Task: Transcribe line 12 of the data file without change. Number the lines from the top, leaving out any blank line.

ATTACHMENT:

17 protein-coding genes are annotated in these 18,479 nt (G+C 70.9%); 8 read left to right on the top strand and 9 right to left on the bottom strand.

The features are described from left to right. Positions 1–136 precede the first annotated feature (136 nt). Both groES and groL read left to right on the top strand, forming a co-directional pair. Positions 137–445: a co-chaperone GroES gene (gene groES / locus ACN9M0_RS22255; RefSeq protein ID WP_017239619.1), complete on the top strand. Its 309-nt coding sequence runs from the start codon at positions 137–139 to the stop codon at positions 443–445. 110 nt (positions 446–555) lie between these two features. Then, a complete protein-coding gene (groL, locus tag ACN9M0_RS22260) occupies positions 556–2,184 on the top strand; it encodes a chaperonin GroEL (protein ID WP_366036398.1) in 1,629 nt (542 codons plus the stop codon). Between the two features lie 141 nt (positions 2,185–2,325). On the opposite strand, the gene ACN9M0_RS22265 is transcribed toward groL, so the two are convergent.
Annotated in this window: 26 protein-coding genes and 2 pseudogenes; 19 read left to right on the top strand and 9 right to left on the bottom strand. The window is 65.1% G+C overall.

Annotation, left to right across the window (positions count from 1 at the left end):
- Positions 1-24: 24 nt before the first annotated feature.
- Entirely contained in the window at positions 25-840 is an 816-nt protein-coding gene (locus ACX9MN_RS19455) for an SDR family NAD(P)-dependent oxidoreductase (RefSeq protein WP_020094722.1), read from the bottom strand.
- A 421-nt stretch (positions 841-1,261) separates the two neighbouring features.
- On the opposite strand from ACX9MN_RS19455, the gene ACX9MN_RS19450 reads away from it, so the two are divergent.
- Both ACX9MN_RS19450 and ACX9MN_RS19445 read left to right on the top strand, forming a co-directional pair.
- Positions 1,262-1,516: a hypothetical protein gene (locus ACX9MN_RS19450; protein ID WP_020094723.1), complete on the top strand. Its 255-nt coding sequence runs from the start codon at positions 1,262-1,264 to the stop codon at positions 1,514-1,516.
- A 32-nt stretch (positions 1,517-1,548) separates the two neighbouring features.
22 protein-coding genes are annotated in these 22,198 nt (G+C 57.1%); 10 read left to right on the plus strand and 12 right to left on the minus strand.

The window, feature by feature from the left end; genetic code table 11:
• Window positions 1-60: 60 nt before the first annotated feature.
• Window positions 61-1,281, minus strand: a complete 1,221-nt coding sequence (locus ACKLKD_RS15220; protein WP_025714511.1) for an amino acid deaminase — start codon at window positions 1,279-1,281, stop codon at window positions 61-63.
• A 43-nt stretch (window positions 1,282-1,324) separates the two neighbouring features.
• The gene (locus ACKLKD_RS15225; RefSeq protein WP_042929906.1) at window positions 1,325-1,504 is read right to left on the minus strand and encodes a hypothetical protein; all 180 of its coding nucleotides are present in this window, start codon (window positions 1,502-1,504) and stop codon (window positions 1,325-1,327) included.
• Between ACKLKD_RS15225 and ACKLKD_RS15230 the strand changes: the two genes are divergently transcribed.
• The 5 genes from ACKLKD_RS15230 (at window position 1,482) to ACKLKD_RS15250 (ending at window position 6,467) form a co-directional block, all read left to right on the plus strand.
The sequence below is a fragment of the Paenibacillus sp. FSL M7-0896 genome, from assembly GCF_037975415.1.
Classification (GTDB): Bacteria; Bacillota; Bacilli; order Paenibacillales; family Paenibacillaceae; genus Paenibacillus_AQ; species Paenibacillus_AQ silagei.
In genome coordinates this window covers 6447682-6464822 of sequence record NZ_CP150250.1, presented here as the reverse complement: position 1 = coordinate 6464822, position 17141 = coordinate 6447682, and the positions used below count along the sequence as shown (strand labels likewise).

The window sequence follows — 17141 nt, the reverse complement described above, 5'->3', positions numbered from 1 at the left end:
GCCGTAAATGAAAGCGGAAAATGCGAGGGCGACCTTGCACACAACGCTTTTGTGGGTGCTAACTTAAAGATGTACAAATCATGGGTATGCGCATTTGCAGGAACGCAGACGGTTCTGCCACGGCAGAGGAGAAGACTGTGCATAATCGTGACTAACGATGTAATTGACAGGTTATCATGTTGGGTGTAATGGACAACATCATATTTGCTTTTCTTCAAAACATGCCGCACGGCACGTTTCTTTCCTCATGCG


22 protein-coding genes are annotated in these 22,198 nt (G+C 57.1%); 10 read left to right on the plus strand and 12 right to left on the minus strand.